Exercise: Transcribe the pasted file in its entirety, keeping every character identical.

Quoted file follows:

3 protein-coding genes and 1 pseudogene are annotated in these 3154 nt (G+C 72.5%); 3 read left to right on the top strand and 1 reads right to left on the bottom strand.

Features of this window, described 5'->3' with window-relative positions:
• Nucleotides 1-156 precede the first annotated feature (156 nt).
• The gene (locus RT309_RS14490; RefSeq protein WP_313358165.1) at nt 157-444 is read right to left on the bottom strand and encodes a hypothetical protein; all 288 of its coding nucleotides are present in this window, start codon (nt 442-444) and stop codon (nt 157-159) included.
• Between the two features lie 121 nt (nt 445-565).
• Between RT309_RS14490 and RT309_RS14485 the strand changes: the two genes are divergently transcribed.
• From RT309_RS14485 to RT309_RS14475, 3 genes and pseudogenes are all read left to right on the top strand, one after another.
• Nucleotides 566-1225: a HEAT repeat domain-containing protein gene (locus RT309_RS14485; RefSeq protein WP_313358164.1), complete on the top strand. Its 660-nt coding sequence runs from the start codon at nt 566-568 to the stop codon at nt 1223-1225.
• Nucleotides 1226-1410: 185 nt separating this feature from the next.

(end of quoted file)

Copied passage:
3 protein-coding genes and 1 pseudogene are annotated in these 3154 nt (G+C 72.5%); 3 read left to right on the top strand and 1 reads right to left on the bottom strand.

Features of this window, described 5'->3' with window-relative positions:
• Nucleotides 1-156 precede the first annotated feature (156 nt).
• The gene (locus RT309_RS14490; RefSeq protein WP_313358165.1) at nt 157-444 is read right to left on the bottom strand and encodes a hypothetical protein; all 288 of its coding nucleotides are present in this window, start codon (nt 442-444) and stop codon (nt 157-159) included.
• Between the two features lie 121 nt (nt 445-565).
• Between RT309_RS14490 and RT309_RS14485 the strand changes: the two genes are divergently transcribed.
• From RT309_RS14485 to RT309_RS14475, 3 genes and pseudogenes are all read left to right on the top strand, one after another.
• Nucleotides 566-1225: a HEAT repeat domain-containing protein gene (locus RT309_RS14485; RefSeq protein WP_313358164.1), complete on the top strand. Its 660-nt coding sequence runs from the start codon at nt 566-568 to the stop codon at nt 1223-1225.
• Nucleotides 1226-1410: 185 nt separating this feature from the next.